Some of my favorite supplies:
Notebooks – I use both a Moleskin and Leuchttrum 1917 A5 sized notebook. I wouldn’t say I’m hooked on either but they are by far the most accessible. Out of the two, pens ghost and bleed through more in the Moleskin. Just a consideration. It’s also smaller which makes it good for travel but not as good for getting everything into the spread.
Pens: For simple black fineliners, I think the Pigma Microns are the best. You can get them in whatever thickness suits you or in a brush tip. For brush pens – I prefer the Pentel Sign pens – I think they have different names in different countries but that’s waht it says on mine. I think they are easy to use and vibrant in color.
Markers: I like the Tombow Dual Tip Pens and the Crayola Supertips. The Tombows are waaaay more expensive but have extremely vibrant colors. They also are able to be used with water for a water color effect.
Other: To personalize your bujo even further, you can use washi tape or stickers. I also like to keep a high quality eraser handy for when I’m cleaning up my spreads and getting rid of the pencil. I also keep a ruler around although I admittedly don’t use it much.
Pros of Bullet Journaling
The bullet journal isn’t just customizable – it’s personalized to your exact needs. Do you want to write a shopping list? Go ahead and put it in there. Looking for a place to doodle – Bullet journal. Want somewhere for memories – bujo it up.
It’s also a really lovely way to develop handwriting, doodling and design elements. I am a huge fan of using my bullet journal as a creative outlet. I like using my point of view to think of interesting color stories and to use street art as in inspiration for my spreads and design elements. I think it’s amazing how supportive other members of the community are and I love to applaud other bujo-fanatics on their work as well.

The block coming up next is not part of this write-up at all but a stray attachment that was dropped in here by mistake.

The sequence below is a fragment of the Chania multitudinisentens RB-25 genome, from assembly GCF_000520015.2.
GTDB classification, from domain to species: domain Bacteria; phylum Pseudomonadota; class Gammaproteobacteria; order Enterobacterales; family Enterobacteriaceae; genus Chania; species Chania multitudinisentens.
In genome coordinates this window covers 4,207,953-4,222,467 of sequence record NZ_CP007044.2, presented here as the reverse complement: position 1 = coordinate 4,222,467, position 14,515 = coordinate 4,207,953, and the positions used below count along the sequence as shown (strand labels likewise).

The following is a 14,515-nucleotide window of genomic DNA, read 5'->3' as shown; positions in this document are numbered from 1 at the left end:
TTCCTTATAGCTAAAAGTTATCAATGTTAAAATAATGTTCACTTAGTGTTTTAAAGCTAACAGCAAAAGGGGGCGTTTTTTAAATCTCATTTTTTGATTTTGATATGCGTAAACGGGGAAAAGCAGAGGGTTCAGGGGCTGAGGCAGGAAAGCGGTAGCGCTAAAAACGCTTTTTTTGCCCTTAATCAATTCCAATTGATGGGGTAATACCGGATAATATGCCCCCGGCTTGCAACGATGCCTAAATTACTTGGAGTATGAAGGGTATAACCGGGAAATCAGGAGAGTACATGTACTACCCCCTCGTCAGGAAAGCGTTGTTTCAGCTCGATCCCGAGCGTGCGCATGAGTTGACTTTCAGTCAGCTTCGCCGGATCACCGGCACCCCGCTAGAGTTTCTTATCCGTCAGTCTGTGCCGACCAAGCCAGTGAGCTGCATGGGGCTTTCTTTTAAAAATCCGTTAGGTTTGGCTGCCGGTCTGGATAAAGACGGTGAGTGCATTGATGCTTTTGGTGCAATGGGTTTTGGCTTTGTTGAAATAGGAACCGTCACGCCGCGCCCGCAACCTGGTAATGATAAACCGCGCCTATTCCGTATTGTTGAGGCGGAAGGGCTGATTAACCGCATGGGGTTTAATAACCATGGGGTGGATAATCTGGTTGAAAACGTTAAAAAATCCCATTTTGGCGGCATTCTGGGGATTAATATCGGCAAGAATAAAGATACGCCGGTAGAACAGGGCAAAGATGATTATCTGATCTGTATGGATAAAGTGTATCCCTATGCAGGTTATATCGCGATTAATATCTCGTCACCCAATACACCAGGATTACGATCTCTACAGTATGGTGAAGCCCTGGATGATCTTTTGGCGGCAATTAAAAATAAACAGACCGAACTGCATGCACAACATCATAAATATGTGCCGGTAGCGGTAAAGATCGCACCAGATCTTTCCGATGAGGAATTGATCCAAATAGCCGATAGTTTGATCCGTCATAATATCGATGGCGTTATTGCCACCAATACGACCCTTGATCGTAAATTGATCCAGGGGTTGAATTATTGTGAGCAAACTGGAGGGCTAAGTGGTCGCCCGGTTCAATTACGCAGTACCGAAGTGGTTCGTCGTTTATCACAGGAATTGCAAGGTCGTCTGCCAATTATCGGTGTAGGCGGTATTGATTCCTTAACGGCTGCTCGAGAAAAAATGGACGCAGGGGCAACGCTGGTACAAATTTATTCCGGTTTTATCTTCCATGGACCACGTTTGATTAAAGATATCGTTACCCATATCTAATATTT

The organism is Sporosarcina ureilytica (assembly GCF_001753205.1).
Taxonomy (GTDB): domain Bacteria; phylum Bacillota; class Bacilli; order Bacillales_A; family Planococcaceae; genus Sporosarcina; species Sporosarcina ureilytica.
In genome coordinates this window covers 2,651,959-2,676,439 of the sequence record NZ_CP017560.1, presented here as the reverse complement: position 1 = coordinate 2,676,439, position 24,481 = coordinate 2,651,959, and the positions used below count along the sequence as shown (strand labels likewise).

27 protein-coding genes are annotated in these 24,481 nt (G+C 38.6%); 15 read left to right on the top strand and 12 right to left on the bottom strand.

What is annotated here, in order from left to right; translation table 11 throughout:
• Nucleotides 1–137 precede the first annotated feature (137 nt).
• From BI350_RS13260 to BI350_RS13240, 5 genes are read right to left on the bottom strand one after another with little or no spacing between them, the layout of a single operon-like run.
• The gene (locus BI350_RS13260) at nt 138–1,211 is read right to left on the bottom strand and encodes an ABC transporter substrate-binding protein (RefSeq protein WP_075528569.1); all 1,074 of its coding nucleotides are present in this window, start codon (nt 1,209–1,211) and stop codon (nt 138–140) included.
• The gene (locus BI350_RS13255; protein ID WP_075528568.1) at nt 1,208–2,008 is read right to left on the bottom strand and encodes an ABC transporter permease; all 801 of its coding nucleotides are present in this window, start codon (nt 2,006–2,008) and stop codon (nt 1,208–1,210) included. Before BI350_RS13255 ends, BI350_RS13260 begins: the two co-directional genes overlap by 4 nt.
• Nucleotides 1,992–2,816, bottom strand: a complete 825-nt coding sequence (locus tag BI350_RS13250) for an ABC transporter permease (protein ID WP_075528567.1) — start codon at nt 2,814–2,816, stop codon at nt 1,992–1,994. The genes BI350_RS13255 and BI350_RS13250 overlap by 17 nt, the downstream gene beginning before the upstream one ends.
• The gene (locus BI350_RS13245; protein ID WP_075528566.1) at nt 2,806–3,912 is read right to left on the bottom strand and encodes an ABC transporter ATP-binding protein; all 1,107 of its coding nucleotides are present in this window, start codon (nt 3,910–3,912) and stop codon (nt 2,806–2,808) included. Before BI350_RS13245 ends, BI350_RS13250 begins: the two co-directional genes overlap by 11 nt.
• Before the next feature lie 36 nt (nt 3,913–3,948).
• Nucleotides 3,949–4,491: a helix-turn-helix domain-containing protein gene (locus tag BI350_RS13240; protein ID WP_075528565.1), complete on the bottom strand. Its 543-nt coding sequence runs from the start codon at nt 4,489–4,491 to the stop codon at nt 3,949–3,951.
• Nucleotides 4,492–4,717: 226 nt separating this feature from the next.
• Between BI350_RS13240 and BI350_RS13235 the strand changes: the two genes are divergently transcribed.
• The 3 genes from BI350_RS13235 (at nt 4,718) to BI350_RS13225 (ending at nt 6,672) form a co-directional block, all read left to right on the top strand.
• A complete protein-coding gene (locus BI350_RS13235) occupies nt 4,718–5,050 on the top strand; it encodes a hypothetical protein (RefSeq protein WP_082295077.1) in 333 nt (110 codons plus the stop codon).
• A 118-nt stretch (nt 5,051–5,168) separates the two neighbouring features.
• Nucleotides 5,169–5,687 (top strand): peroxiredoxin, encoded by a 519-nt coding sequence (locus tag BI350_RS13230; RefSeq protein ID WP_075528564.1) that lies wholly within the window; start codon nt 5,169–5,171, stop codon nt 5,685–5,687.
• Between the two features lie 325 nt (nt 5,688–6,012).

On that note, it can also be extremely socially satisfying to communicate with other creators in the community. I love to browse instagram to see how some people keep it simple and others are incredibly intricate with their work. It’s satisfying and inspiring.
Cons of Bullet Journaling
I think generally speaking, it is hard to deal with imperfections in the Bullet Journal community. Instagram and Pinterest are saturated with incredible designs, layouts, spreads, doodles and handwriting. For me and many other people who have tried and failed to start bullet journaling in the past, I think a lot of the reason is because of this internal pressure to be perfect. It took me a long time to just let go and realize – there are going to be tons of mistakes in my bullet journal and that’s totally ok. I’m going to insert some of my cringiest early works so we can all have a nice laugh.